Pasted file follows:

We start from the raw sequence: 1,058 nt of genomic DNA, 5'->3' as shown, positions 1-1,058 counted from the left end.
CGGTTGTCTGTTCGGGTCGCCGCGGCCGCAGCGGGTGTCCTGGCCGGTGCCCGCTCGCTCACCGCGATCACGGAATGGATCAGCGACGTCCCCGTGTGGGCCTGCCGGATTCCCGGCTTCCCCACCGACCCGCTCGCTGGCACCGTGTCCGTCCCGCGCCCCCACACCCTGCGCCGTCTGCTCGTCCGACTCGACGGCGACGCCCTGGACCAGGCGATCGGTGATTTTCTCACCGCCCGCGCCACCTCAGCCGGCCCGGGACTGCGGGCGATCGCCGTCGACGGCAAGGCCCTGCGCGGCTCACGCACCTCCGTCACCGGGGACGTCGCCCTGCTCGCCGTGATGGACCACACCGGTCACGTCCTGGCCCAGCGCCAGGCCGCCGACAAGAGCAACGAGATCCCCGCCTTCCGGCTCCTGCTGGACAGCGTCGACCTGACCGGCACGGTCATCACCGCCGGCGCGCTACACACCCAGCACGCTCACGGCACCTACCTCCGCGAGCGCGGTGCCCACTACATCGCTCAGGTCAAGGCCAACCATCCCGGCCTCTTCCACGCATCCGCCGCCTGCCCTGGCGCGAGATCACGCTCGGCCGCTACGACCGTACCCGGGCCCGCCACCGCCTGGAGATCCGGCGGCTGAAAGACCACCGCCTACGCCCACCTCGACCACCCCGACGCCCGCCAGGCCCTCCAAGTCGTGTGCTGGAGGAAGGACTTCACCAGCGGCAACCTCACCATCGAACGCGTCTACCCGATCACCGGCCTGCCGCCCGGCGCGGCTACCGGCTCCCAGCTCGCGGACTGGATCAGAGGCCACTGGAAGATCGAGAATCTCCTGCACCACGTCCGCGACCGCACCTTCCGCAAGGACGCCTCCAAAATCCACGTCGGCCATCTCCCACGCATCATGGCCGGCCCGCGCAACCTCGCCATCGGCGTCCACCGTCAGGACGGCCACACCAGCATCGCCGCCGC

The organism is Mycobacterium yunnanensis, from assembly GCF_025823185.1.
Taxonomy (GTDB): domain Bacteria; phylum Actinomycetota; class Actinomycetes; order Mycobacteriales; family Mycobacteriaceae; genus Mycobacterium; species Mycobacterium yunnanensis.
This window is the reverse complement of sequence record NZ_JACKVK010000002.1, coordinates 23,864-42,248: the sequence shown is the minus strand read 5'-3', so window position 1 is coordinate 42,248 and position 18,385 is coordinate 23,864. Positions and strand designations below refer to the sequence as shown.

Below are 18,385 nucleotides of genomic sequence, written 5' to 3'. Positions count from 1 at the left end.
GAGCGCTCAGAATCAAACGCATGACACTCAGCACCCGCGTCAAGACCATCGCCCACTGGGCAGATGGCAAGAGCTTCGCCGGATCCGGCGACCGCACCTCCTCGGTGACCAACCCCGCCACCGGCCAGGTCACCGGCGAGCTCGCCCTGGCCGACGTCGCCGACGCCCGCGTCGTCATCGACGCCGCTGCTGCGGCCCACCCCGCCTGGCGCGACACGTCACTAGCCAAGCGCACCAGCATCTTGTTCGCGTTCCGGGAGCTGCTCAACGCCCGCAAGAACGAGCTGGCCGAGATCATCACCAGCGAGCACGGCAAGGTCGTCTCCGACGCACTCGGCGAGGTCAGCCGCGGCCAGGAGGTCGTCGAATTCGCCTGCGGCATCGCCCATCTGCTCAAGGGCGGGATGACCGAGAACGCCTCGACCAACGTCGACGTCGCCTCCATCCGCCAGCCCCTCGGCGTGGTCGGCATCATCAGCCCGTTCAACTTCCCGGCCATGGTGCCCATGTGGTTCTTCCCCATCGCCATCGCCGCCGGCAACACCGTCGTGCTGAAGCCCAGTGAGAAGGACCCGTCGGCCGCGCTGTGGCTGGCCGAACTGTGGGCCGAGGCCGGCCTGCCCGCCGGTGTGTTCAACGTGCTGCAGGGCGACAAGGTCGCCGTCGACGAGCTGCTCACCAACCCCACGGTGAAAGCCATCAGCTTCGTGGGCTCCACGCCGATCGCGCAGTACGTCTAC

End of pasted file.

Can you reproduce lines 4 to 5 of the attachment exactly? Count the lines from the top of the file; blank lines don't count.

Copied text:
Taxonomy (GTDB): domain Bacteria; phylum Actinomycetota; class Actinomycetes; order Mycobacteriales; family Mycobacteriaceae; genus Mycobacterium; species Mycobacterium yunnanensis.
This window is the reverse complement of sequence record NZ_JACKVK010000002.1, coordinates 23,864-42,248: the sequence shown is the minus strand read 5'-3', so window position 1 is coordinate 42,248 and position 18,385 is coordinate 23,864. Positions and strand designations below refer to the sequence as shown.